6. In light of the connection between the IFPA and the later crime of insurance fraud, defined in similar language, the Court concludes that the Legislature would have presumed that each document or narrative statement containing materially false facts would be held to be a separate "act" of insurance fraud. This effectuates the legislative intent to be tough on insurance fraud, but in a way that takes into consideration whether Fleischman reasonably should have been aware that three "acts" of insurance fraud would have been committed by knowingly making three reports of her loss that repeated and augmented the asserted authenticity of her fraudulent claim. Fleischman concedes that the three statements she made in connection with her alleged stolen car claim constituted three acts of insurance fraud. (pp. 18-19)

7. The Court rejects the argument that more than five "acts" of insurance fraud were perpetrated by Fleischman when she made three statements in support of her fraudulent insurance claim. Each document or oral narrative is a "statement" equating to an "act" of insurance fraud, not every discrete fact within a narrative assertion about a single claim. The State presented three "acts" of insurance fraud to the grand jury: Fleischman's report to the police, Fleischman's oral report of the alleged theft to Liberty Mutual, and Fleischman's affidavit submitted to Liberty Mutual in support of her claim. (pp. 19-20)

The judgment of the Appellate Division is AFFIRMED.

JUSTICE LONG has filed a separate, CONCURRING opinion, in which JUSTICE ALBIN joins, concluding that the Legislature, in enacting N.J.S.A. 2C:21-4.4 to -4.7, did not intend to criminalize every false document submitted by a defendant in connection with a single insurance claim.

CHIEF JUSTICE ZAZZALI and JUSTICES WALLACE and RIVERA-SOTO join in JUSTICE LaVECCHIA's opinion. JUSTICE LONG filed a separate concurring opinion in which JUSTICE ALBIN joins. JUSTICE HOENS did not participate.

The opinion of the court was delivered by: Justice LaVECCHIA

Argued November 29, 2006

Corrected March 26, 2007

Pursuant to the New Jersey Code of Criminal Justice (Code), one can be charged with the offense of insurance fraud for knowingly making a false or misleading statement of material fact in connection with an insurance claim. N.J.S.A. 2C:21-4.6.

That third-degree offense may be elevated to the second degree by aggregating five "acts" of insurance fraud, the total value of which exceeds $1,000.

The State indicted defendant Randi Fleischman for second-degree insurance fraud. The factual underpinnings for the charge were based on various items of false information contained in defendant's statements to the police and to her automobile insurer in connection with a stolen car claim. Defendant challenged the sufficiency of the evidence to support the indictment, claiming that her three statements (made when reporting to the police that her car had been stolen and when submitting an oral and then written insurance claim) constituted only three "acts" of insurance fraud. This appeal provides the Court with its first opportunity to construe N.J.S.A. 2C:21-4.6's penalizing of a false "statement" as an "act of insurance fraud" that can be accumulated to elevate insurance fraud to a second-degree offense.

I.

The State presented the following facts to the grand jury. On December 4, 2003, after having made arrangements for a friend to dispose of her 2000 Chrysler Sebring, defendant contacted the Edison Police to report that her car had been stolen.*fn1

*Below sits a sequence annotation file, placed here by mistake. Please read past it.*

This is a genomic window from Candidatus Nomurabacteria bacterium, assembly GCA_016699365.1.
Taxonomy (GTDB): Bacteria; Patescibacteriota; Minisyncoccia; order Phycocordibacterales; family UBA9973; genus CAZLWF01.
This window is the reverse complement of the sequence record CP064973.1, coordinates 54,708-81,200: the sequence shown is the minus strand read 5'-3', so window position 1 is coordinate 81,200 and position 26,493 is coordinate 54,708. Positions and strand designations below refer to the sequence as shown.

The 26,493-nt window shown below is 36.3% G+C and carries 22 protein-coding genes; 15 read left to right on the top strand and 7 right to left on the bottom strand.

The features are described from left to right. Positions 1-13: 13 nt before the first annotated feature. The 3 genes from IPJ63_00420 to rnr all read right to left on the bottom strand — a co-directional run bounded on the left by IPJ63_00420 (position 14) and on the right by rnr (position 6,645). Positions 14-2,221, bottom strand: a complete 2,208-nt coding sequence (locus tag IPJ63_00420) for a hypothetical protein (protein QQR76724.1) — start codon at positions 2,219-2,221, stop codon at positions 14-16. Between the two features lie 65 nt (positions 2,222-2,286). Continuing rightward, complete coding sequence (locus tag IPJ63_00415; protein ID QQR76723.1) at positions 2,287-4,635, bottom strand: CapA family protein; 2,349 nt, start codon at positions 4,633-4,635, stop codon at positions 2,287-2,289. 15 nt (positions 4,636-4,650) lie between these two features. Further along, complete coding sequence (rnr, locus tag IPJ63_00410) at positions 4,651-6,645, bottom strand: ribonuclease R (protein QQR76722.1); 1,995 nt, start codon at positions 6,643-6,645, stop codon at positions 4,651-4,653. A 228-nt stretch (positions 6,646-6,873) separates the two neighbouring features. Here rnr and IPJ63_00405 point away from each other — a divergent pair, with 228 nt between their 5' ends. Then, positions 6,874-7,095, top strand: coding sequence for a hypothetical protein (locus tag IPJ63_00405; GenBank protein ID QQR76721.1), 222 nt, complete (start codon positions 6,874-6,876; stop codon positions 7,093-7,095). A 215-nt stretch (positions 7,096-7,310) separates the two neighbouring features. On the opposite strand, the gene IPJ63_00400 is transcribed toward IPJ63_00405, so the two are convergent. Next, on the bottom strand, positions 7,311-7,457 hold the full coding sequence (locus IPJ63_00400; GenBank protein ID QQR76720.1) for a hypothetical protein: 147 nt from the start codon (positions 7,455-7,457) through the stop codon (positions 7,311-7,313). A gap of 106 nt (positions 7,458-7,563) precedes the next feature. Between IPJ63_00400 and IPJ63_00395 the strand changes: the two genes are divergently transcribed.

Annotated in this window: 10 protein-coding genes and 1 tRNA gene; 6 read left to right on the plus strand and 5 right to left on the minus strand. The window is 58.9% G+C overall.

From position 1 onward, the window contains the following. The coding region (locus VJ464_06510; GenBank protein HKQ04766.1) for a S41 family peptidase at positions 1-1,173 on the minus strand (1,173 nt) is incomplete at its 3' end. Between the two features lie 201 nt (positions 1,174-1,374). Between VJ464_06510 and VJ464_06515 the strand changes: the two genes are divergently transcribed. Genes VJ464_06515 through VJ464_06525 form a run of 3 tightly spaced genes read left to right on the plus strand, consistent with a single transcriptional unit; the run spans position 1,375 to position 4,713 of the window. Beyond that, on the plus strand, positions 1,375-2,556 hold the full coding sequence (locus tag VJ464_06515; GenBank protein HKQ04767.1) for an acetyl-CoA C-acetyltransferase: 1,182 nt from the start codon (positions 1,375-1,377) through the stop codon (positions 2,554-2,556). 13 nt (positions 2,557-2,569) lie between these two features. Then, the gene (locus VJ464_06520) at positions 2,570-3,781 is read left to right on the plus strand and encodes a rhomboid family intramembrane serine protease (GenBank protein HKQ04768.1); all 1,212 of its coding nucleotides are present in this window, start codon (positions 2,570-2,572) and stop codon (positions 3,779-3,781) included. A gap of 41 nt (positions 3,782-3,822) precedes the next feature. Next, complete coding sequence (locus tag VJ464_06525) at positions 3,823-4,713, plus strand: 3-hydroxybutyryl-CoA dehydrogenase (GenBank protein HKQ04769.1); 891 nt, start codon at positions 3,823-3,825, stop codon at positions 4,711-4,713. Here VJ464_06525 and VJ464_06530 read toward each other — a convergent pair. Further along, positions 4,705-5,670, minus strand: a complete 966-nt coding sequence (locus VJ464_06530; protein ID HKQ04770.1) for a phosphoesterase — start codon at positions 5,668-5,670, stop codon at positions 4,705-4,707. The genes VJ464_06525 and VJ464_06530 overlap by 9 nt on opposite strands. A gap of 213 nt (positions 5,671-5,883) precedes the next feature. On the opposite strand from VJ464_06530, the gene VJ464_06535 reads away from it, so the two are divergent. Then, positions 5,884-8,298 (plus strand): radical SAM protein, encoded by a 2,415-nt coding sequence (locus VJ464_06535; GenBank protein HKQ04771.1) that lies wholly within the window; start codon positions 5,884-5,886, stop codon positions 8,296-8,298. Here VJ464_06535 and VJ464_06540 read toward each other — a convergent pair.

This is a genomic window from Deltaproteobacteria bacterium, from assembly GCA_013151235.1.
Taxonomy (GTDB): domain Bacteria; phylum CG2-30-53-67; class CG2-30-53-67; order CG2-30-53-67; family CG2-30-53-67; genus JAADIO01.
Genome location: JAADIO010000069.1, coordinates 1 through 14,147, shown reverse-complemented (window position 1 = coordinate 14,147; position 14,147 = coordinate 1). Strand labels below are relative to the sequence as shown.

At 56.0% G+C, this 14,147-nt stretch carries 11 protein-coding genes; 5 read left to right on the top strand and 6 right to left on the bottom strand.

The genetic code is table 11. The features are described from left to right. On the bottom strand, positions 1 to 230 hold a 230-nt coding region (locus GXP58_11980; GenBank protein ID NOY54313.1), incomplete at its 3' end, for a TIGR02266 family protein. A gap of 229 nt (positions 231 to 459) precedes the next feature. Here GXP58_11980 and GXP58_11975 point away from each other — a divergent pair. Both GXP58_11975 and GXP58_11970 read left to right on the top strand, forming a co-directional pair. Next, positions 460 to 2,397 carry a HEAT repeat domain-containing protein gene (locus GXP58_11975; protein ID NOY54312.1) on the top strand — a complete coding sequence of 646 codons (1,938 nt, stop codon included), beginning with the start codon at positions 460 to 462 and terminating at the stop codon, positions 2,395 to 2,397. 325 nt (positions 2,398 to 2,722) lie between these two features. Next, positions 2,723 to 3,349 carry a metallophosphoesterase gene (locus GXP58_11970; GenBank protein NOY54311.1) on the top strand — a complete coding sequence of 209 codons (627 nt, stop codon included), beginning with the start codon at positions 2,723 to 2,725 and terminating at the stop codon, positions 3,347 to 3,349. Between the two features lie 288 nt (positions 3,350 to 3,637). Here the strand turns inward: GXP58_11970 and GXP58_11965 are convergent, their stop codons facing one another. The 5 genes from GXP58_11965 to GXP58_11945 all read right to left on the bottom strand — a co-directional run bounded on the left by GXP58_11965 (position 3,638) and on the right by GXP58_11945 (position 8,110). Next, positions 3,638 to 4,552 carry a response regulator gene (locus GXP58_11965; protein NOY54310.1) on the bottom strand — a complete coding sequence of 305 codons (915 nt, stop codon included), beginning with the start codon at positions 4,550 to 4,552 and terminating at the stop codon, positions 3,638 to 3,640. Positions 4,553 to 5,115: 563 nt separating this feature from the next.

She told the police that she arrived alone at the Menlo Park Mall at 5:30 p.m. on December 4, 2003, and subsequently discovered that her car had been stolen when she returned to the parking lot at 6:15 p.m.

Defendant also telephoned her automobile insurer, Liberty Mutual Insurance Company (Liberty Mutual), to report that her car had been stolen. In that conversation, Fleischman stated that she and a friend arrived at the mall at 9:00 a.m. on December 4 and discovered at 6:30 p.m. that the car had been stolen. In response to questioning about the claim, she told her insurer that she still possessed the automobile's keys and that she had not been trying to sell her car.

On December 12, 2003, defendant filed with Liberty Mutual an Automobile Theft Affidavit, in which she swore that the automobile had been stolen from the Menlo Park Mall parking lot, that she did not know the thief's identity, and that she had no information about the car's whereabouts. Fleischman's affidavit also stated that she did not own any other automobile and that her car had not been for sale.

Fleischman subsequently admitted that her car had not been stolen and withdrew her insurance claim.*fn2 A Middlesex County Grand Jury indicted defendant, charging her with second-degree insurance fraud, N.J.S.A. 2C:21-4.6; third-degree attempted theft by deception, N.J.S.A. 2C:20-4; third-degree tampering with public records, N.J.S.A. 2C:28-7(a)(2); and fourth-degree false swearing, N.J.S.A. 2C:28-2(a). Five acts of insurance fraud specifically were alleged to support the second-degree insurance fraud charge: (1) defendant's oral report to Liberty Mutual that her car was stolen; (2) her false affidavit submitted to Liberty Mutual in support of her claim; (3) her statement to the Edison Police that she arrived alone at the mall at 5:30 p.m. on December 4; (4) her contradictory statement that she arrived at the mall with a friend at 9:00 a.m. on December 4; and (5) her statements to Liberty Mutual that she did not own any other vehicles and that her Sebring was not for sale.

Defendant moved to dismiss her indictment in its entirety and, alternatively, to dismiss the second-degree insurance fraud count (Count One). The motion court found that the State presented only three acts of insurance fraud: defendant's fraudulent report to Liberty Mutual; the false affidavit that she submitted to Liberty Mutual; and defendant's fraudulent police report. Accordingly, the court dismissed Count One, leaving intact the remaining charges.